Nora Taylor has $37,000,00 but thinks every man she meets prefers her bankbook figure to her own, and that include her current fiancé, Paul Chevron, who has $48,000,000 of his own. Paul ...
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Nora Taylor has $37,000,00 but thinks every man she meets prefers her bankbook figure to her own, and that include her current fiancé, Paul Chevron, who has $48,000,000 of his own. Paul goes to Brazil to play some polo, and Nora follows along. There, she meets and falls for Roberto Santos, whom she thinks has no money, who is really overjoyed when he discovers she has a lot of money. This depresses her somewhat. But, this being a big-budget MGM film, which means that the two top-billed characters have to end up together, winds up with Metro-plot-218 that says Roberto has a few potatoes (or bananas) of his own and is just pleased to find out she isn't a gold digger after his money. The rich get richer and the poor need not apply.Written by
Les Adams <email@example.com>
This film typifies the sort of sudsy, escapist fare Lana Turner specialized in as one of M-G-M's most reliable box office stars. In it, she plays an up-by-her-bootstraps millionairess who finds herself in the enviable position of being romanced by two men at once. Along the way, she gets to wear designer gowns, diamond jewelry, a mink coat or two and several pairs of her trademark ultra-high high-heels. See more »
When I was young I thought the two most beautiful women in the world were Sophia Loren and Lana Turner. Then I saw Lana Turner in an extensive interview, and discovered that she was close to being the clichéd dumb blond. There is something more stupid however -- this movie. Another one of those feel sorry for the rich because they have such difficult lives...even more pathetic since this is a romantic comedy.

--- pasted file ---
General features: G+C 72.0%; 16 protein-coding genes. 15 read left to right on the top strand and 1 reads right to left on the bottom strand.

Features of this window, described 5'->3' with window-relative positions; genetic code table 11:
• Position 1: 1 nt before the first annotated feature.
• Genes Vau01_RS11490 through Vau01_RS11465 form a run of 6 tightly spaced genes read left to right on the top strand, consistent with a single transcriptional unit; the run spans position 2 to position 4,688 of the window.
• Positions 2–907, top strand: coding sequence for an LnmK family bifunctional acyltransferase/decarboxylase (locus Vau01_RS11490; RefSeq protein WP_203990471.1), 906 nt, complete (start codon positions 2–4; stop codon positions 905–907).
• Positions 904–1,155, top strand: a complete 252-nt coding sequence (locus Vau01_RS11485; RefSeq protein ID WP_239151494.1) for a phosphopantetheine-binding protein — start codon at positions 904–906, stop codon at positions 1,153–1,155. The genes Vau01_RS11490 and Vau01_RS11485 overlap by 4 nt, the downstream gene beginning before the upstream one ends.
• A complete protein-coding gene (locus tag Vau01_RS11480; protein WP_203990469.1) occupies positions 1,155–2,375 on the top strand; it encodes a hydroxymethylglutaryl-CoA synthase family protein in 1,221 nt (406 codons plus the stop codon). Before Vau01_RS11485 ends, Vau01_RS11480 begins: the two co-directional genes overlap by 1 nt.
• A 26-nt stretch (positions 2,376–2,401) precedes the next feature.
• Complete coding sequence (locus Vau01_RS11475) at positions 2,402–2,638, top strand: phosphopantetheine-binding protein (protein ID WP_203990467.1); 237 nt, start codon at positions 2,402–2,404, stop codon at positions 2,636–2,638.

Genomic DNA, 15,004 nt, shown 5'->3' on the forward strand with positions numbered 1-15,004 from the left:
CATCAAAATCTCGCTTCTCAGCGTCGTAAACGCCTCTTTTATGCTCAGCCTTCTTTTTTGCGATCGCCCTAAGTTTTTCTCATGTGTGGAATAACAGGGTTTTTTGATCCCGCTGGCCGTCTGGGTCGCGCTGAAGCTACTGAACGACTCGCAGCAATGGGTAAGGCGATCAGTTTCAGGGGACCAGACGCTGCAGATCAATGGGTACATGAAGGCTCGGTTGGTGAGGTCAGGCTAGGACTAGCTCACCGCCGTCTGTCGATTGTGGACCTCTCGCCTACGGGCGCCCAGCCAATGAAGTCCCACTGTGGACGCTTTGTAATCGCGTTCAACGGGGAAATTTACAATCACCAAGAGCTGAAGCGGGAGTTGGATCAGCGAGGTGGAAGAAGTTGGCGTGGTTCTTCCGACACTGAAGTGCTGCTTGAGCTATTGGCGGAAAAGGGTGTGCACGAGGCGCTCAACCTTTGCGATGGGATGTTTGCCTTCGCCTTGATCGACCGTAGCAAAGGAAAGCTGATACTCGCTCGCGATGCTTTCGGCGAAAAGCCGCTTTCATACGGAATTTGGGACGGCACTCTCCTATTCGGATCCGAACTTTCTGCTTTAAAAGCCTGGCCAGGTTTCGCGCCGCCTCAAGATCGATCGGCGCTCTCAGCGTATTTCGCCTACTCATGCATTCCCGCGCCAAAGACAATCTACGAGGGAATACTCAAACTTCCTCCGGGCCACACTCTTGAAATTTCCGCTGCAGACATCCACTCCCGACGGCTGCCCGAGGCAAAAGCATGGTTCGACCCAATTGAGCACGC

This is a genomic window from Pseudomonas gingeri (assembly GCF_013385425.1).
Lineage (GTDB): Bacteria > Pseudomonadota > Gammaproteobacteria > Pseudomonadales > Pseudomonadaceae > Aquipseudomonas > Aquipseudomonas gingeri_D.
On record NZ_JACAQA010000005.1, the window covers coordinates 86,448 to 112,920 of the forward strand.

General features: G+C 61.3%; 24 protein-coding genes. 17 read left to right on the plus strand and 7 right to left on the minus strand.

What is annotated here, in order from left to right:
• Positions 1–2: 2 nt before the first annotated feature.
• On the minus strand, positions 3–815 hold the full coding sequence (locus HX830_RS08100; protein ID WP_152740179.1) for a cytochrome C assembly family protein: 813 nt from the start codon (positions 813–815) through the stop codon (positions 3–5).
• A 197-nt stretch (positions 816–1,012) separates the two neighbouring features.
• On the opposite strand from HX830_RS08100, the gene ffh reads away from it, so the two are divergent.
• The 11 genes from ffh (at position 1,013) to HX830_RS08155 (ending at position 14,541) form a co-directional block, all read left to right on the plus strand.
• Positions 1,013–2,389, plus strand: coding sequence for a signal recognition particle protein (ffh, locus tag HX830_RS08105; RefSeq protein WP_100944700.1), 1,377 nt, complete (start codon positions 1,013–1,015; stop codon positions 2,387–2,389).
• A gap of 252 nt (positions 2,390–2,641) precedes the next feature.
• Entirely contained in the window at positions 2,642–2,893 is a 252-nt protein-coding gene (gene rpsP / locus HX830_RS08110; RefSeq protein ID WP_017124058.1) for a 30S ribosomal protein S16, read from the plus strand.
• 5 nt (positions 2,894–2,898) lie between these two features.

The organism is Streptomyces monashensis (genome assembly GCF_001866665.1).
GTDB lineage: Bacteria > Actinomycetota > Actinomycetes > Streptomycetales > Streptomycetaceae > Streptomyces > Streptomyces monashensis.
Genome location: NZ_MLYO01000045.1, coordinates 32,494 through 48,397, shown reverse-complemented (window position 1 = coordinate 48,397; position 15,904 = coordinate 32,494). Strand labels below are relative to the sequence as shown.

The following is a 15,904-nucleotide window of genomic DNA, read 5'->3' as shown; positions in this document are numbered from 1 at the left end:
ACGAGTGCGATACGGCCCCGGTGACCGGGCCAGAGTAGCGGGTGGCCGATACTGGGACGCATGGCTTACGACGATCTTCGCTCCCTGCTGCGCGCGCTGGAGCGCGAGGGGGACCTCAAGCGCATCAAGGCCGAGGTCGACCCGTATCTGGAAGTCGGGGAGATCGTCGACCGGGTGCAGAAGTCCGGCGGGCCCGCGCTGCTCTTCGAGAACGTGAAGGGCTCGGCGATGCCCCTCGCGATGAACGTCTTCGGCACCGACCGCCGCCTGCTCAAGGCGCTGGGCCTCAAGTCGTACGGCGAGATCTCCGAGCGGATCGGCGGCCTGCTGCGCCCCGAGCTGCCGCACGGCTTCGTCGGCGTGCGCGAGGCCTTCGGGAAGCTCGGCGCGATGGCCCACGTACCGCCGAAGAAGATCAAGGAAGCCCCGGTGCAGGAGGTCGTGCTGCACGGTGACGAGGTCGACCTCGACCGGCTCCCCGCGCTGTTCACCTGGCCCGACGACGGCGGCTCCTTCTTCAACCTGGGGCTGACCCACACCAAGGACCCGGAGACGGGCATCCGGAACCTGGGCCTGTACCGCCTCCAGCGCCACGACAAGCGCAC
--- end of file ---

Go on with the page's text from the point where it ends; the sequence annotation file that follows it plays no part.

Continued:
Speaking of beauty, Lana is not at her most beautiful here...a little full in the face. And it's difficult to judge her acting here since the story is so dumb. Ricardo Montalban actually does quite well here, as does John Lund. Louis Calhern is absolutely delightful in the illogical role of the Latin Lover's grandfather. And, it's nice to see Beulah Bondi in an atypical role for her -- psychiatrist (too bad it was such a small -- though pivotal -- role). Jean Hagen is pretty good in her supporting role here, but Eduard Franz has a disappointing role for such a fine character actor.
But, the film is beautiful in its color, and there's some very nice Latin music here.
Mervyn Leroy is one of the great directors, but, as the old saying goes, you can't win them all.
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